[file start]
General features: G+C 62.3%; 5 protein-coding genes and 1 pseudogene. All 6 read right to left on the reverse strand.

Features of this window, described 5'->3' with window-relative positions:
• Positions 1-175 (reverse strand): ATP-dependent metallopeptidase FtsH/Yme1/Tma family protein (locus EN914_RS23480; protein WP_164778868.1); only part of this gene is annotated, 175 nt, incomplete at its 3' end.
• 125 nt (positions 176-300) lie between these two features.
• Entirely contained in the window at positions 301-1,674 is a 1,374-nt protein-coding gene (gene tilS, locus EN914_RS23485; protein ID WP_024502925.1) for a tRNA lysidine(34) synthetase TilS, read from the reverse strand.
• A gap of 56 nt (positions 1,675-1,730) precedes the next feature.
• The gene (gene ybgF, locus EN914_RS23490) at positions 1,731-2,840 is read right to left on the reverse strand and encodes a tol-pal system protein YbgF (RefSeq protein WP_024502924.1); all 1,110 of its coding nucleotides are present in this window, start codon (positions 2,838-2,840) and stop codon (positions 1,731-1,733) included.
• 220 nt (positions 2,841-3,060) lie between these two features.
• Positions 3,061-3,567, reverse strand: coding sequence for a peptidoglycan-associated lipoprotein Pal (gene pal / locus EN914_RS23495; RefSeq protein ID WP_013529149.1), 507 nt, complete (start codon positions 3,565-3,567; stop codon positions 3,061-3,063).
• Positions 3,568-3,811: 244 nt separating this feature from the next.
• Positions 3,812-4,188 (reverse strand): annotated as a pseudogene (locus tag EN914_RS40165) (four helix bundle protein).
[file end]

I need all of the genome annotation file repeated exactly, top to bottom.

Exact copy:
General features: G+C 62.3%; 5 protein-coding genes and 1 pseudogene. All 6 read right to left on the reverse strand.

Features of this window, described 5'->3' with window-relative positions:
• Positions 1-175 (reverse strand): ATP-dependent metallopeptidase FtsH/Yme1/Tma family protein (locus EN914_RS23480; protein WP_164778868.1); only part of this gene is annotated, 175 nt, incomplete at its 3' end.
• 125 nt (positions 176-300) lie between these two features.
• Entirely contained in the window at positions 301-1,674 is a 1,374-nt protein-coding gene (gene tilS, locus EN914_RS23485; protein ID WP_024502925.1) for a tRNA lysidine(34) synthetase TilS, read from the reverse strand.
• A gap of 56 nt (positions 1,675-1,730) precedes the next feature.
• The gene (gene ybgF, locus EN914_RS23490) at positions 1,731-2,840 is read right to left on the reverse strand and encodes a tol-pal system protein YbgF (RefSeq protein WP_024502924.1); all 1,110 of its coding nucleotides are present in this window, start codon (positions 2,838-2,840) and stop codon (positions 1,731-1,733) included.
• 220 nt (positions 2,841-3,060) lie between these two features.
• Positions 3,061-3,567, reverse strand: coding sequence for a peptidoglycan-associated lipoprotein Pal (gene pal / locus EN914_RS23495; RefSeq protein ID WP_013529149.1), 507 nt, complete (start codon positions 3,565-3,567; stop codon positions 3,061-3,063).
• Positions 3,568-3,811: 244 nt separating this feature from the next.
• Positions 3,812-4,188 (reverse strand): annotated as a pseudogene (locus tag EN914_RS40165) (four helix bundle protein).